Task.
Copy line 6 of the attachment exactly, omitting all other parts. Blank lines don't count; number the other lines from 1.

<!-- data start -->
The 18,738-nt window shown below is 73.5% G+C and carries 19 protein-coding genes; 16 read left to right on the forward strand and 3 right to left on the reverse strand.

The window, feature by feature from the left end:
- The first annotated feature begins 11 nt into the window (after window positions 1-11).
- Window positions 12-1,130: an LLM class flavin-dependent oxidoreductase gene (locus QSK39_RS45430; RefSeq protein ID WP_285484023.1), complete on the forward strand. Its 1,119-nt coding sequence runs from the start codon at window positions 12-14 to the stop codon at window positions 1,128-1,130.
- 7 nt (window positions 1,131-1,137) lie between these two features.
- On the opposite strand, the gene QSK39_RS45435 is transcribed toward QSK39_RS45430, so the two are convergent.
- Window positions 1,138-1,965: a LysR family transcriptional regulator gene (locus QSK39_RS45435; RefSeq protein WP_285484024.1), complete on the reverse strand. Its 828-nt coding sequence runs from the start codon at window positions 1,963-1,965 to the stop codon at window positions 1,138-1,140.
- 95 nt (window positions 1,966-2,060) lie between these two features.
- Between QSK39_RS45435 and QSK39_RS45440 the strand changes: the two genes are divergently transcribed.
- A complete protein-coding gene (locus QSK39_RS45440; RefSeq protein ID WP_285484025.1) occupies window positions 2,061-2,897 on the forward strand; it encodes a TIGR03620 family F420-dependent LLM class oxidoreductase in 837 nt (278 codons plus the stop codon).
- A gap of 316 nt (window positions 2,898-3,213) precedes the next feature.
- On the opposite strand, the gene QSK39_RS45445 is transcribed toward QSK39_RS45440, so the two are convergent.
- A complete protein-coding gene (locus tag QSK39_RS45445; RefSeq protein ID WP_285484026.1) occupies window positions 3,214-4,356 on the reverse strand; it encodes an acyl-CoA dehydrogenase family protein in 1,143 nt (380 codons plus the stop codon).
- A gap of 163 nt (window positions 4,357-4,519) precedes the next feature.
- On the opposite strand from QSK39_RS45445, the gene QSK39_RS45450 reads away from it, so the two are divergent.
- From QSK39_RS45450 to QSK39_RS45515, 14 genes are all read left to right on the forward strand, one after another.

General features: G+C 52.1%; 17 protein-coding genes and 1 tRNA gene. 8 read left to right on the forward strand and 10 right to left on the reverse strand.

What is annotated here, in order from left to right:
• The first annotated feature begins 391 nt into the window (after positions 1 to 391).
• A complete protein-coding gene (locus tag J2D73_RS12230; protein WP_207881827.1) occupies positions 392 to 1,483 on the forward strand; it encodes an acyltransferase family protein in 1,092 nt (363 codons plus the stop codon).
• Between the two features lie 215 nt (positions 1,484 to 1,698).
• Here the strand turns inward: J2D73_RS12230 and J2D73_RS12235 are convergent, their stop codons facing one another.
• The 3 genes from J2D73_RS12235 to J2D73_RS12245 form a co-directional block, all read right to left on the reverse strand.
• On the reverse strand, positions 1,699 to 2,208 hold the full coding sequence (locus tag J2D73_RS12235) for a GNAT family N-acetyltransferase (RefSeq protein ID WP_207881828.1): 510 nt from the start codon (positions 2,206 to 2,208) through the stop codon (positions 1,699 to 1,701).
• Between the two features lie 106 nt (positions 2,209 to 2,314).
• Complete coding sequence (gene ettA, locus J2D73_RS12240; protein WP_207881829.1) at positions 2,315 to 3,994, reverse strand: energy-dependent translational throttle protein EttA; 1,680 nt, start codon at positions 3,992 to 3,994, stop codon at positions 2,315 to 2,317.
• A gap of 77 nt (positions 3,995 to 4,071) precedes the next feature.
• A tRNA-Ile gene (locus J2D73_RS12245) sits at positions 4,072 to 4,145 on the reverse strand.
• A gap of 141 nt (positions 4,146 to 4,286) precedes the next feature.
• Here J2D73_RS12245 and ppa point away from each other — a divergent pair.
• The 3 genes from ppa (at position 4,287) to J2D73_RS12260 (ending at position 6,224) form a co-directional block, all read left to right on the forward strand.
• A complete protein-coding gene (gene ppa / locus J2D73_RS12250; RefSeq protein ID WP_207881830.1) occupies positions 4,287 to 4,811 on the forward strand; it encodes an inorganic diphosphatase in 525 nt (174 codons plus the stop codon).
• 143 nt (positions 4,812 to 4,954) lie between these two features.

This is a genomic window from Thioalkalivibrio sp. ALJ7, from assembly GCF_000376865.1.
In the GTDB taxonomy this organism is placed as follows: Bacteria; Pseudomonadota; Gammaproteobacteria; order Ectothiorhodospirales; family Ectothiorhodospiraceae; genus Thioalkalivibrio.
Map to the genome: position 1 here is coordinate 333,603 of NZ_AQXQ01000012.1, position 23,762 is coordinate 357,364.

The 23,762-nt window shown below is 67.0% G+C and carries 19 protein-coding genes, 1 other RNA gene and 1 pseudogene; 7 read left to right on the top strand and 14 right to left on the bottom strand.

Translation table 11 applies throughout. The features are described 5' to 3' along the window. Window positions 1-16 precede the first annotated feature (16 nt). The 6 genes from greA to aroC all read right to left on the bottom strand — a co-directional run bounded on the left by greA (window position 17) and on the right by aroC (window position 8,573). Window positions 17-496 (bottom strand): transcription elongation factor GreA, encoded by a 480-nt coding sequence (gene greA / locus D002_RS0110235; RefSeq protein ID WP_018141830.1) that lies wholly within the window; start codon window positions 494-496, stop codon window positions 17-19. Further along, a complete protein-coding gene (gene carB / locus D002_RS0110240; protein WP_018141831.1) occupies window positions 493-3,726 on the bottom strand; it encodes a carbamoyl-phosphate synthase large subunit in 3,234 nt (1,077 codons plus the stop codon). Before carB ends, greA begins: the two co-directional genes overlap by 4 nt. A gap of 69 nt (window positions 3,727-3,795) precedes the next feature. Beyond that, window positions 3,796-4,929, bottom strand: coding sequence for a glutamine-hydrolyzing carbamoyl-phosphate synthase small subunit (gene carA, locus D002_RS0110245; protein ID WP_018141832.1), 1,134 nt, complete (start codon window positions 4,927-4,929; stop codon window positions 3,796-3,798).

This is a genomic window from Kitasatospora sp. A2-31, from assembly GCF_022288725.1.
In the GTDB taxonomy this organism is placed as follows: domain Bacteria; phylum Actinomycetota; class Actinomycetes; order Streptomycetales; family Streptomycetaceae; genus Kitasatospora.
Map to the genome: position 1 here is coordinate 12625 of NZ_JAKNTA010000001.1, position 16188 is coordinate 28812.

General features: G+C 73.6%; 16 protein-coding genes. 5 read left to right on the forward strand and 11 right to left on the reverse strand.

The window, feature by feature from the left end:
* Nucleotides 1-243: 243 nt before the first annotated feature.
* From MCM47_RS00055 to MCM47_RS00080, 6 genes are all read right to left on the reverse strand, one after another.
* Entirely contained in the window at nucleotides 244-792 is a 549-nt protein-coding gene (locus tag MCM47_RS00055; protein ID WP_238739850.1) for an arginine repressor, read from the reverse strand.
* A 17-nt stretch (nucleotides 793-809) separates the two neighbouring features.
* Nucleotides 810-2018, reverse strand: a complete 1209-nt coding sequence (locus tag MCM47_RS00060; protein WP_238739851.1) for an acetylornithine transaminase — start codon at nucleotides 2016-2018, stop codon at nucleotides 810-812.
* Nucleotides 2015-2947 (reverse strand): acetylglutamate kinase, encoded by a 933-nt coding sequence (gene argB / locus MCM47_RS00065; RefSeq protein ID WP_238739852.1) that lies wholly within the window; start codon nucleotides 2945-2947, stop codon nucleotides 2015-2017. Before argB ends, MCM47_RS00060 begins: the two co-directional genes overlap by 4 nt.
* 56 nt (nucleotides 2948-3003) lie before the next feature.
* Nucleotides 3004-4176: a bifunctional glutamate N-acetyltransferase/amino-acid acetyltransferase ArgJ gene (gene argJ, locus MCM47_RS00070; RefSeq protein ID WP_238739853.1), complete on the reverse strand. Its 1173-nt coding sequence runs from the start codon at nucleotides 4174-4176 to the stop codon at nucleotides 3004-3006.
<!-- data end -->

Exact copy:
- On the opposite strand, the gene QSK39_RS45435 is transcribed toward QSK39_RS45430, so the two are convergent.